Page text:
Watch Os Gêmeos Transform Industrial Silos Into Wondrous Giants

The Brazilian twins steal the show at the Vancouver Biennale.

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Check out those stylish wares.
Photo: Flickr/roming-the-planet.
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The silos on Granville Island in Vancouver before their transformation.
Photo: Vancouver Biennale.
The first colors appear. Photo: Vancouver Biennale.
The first colors appear.
Photo: Vancouver Biennale.
And a few more to join them.Photo: Vancouver Biennale.
And a few more to join them.
Photo: Vancouver Biennale.
Details emerge! Photo: Vancouver Biennale.
Details emerge!
Photo: Vancouver Biennale.
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Even more details.
Photo: Vancouver Biennale.
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Nearing completion.
Photo: Instagram/@osgemeos.
Done!Photo: Instagram/@osgemeos.
Done!
Photo: Instagram/@osgemeos.
The view from above. Photo: Instagram/@osgemeos.
The view from above.
Photo: Instagram/@osgemeos.
This cheeky (literally) detail shot shows how perfectly the work was matched to the design of the silos. Photo: Instagram/@osgemeos.
This cheeky (literally) detail shot shows how perfectly the work was matched to the design of the silos.
Photo: Instagram/@osgemeos.
The precision of the details compared to the scale of the project is truly mind blowing. Photo: Flickr/roming-the-planet.
The precision of the details compared to the scale of the project is truly mind blowing.
Photo: Flickr/roming-the-planet.

For the past month, Brazilian street art duo Os Gêmeos have been transforming six 70-foot-tall silos on Vancouver’s Granville Island into their signature colorful, straight-faced cartoon figures, for a giant piece titled, well, Giants. The project, which is part of the Vancouver Biennale, is their largest work to date, with painting the exterior of a Boening 747 for the World Cup landing a close second.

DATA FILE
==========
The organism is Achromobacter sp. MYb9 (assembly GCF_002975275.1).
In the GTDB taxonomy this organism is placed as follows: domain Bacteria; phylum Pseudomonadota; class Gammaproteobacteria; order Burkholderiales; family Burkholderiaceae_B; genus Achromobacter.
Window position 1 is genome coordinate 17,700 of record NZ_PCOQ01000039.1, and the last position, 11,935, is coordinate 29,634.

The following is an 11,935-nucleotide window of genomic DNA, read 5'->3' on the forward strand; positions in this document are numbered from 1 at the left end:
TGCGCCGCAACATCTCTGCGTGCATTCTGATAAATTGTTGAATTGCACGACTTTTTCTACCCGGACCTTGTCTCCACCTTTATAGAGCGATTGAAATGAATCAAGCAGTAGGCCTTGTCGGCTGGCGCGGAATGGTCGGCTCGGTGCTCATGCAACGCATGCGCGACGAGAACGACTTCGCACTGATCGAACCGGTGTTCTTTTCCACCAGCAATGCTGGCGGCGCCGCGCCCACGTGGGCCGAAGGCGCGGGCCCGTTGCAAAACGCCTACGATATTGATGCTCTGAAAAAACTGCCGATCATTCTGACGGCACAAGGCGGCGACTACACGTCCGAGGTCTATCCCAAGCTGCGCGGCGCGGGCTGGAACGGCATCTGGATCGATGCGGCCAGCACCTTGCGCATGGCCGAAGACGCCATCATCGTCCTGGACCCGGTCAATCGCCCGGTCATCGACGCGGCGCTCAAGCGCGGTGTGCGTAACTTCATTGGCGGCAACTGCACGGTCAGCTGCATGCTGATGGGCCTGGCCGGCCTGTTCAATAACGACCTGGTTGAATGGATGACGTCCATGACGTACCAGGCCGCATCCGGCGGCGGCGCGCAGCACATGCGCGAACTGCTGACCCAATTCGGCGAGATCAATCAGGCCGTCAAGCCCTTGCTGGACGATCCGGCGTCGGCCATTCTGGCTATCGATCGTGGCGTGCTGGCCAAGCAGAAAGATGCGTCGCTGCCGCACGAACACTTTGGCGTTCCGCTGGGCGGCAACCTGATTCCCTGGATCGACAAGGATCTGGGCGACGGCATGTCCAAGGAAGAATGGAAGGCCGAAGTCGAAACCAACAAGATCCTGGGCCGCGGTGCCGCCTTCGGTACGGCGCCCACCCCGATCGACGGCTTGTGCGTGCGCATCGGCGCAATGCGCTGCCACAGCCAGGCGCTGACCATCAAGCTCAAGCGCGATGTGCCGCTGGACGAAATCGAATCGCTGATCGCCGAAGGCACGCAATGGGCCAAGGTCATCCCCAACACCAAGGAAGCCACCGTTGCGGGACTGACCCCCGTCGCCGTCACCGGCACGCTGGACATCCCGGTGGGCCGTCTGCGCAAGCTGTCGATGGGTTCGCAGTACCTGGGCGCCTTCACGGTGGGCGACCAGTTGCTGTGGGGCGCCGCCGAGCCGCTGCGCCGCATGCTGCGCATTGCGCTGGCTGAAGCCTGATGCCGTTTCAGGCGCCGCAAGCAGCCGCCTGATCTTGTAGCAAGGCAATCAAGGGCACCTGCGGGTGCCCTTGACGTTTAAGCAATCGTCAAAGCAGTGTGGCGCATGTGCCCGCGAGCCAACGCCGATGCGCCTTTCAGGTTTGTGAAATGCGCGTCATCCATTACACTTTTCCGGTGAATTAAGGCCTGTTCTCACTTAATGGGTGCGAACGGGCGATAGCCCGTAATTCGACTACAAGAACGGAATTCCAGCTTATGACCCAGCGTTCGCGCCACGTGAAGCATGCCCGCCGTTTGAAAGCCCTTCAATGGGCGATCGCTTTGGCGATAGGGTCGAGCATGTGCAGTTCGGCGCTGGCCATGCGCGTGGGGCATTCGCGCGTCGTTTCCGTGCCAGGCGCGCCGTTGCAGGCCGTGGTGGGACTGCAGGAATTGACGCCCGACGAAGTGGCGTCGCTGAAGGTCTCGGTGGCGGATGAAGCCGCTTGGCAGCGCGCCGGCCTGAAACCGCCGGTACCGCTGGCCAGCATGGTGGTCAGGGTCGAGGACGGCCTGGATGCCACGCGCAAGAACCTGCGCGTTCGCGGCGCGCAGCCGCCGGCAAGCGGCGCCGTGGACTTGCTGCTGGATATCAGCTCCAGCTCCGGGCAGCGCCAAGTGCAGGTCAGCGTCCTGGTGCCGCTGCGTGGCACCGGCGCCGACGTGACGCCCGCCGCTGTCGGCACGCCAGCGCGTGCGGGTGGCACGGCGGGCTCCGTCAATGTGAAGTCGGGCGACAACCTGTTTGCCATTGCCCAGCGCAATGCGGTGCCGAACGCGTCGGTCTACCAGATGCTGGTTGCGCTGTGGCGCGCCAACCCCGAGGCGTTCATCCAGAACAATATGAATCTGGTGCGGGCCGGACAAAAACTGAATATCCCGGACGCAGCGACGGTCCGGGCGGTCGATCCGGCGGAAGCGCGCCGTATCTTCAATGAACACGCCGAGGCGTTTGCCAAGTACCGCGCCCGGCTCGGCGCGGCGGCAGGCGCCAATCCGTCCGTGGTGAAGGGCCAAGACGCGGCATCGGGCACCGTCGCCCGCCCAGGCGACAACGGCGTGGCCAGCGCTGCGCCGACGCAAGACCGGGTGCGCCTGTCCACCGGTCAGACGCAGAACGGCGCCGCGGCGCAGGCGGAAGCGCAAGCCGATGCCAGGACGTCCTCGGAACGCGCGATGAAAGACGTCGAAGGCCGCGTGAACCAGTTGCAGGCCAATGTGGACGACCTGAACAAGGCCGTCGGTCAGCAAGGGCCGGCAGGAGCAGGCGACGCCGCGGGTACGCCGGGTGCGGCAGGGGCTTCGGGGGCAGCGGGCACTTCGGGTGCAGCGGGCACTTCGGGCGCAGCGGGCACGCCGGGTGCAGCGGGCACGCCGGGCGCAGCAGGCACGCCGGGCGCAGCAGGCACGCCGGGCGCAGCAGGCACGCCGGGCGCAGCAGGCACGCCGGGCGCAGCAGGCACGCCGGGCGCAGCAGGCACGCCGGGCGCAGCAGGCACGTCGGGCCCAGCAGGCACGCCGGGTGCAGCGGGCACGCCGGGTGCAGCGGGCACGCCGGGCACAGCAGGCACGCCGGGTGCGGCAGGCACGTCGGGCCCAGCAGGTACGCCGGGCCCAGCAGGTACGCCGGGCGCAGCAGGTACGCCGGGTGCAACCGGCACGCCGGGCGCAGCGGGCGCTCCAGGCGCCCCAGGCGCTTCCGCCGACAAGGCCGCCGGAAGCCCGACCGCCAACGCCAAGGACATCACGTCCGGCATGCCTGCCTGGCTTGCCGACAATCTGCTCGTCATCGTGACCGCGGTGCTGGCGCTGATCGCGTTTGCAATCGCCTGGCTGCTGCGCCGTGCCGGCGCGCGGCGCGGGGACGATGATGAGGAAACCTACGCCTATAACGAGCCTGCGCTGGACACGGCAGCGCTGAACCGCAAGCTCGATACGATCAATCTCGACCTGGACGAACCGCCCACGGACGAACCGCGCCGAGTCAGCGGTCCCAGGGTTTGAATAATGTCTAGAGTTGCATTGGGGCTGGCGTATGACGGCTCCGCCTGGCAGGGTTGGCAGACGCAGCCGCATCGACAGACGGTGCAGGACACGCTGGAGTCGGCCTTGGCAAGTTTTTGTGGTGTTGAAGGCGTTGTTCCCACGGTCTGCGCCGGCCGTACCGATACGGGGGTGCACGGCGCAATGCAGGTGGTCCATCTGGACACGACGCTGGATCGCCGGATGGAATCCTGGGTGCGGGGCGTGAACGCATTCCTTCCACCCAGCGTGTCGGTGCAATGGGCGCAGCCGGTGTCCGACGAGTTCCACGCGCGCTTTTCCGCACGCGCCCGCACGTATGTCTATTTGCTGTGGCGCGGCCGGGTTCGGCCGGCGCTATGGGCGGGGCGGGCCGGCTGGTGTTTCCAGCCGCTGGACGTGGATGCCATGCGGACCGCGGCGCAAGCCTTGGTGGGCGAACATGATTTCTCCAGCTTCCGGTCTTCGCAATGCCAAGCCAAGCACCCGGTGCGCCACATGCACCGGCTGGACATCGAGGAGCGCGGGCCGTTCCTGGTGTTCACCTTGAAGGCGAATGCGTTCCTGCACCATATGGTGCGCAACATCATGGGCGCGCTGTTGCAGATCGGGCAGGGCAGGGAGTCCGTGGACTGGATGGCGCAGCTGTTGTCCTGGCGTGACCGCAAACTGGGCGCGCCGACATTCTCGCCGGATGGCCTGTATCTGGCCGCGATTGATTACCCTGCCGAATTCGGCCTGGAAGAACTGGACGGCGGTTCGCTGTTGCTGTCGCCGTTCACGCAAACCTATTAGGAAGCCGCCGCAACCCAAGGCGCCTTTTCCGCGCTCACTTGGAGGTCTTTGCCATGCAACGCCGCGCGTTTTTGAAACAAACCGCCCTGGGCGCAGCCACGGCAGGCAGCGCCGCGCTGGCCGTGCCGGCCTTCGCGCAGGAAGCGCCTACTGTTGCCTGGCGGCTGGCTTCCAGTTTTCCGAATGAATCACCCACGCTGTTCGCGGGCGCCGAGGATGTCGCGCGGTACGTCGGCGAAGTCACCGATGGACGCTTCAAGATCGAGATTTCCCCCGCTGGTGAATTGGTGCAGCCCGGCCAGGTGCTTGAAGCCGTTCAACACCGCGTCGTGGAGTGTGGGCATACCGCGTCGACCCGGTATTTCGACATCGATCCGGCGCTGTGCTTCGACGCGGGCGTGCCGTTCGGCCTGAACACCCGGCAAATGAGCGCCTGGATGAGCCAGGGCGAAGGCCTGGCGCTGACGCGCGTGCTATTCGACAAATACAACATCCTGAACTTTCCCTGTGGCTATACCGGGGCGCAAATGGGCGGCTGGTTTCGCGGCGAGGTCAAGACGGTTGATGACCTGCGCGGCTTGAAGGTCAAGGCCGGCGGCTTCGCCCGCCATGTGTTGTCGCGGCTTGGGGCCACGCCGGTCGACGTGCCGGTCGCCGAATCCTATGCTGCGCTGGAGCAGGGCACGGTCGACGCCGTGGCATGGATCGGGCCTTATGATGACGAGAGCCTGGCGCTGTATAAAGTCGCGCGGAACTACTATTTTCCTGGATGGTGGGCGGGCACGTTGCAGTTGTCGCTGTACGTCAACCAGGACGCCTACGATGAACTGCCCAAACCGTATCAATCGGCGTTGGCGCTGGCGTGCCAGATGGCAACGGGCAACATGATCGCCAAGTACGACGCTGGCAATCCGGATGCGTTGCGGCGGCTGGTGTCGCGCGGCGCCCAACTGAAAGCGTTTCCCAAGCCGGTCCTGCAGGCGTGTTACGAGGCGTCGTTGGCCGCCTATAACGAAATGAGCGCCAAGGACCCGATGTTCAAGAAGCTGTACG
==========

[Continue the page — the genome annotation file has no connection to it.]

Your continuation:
Costs associated with the towering mural—it took 1,400 cans of spray paint to complete!—were successfully recouped using crowd-funding site Indiegogo, where the pair has almost tripled the initial $20,000 asking goal, with 13 days left to go. They are now hoping to raise $125,000 to cover the full costs of the project, including airfare, prep, a base coat for the silos (even silos need priming!), and lift equipment rental. The twins graciously donated their time to the non-profit undertaking.

“The first challenge of this project was to find a location that would fit with our idea. We did not want a conventional two-dimensional wall that we had done before—we wanted something different, special, and unique,” the duo said in a statement. “The Biennale has a strong connection with sculpture, so we decided to find a place where the painting can be transformed, creating a dialogue between the two-dimensional and three-dimensional worlds.”

Indeed, the roundness of the silos makes the figures come alive, and the bright colors bring a bit of Brazilian flair to Vancouver’s skyline. It’s an incredible feat when you consider the level of detail the brothers, along with a crew of four, were able to bring to such massive structures using only spray paint cans and given just a month’s time.


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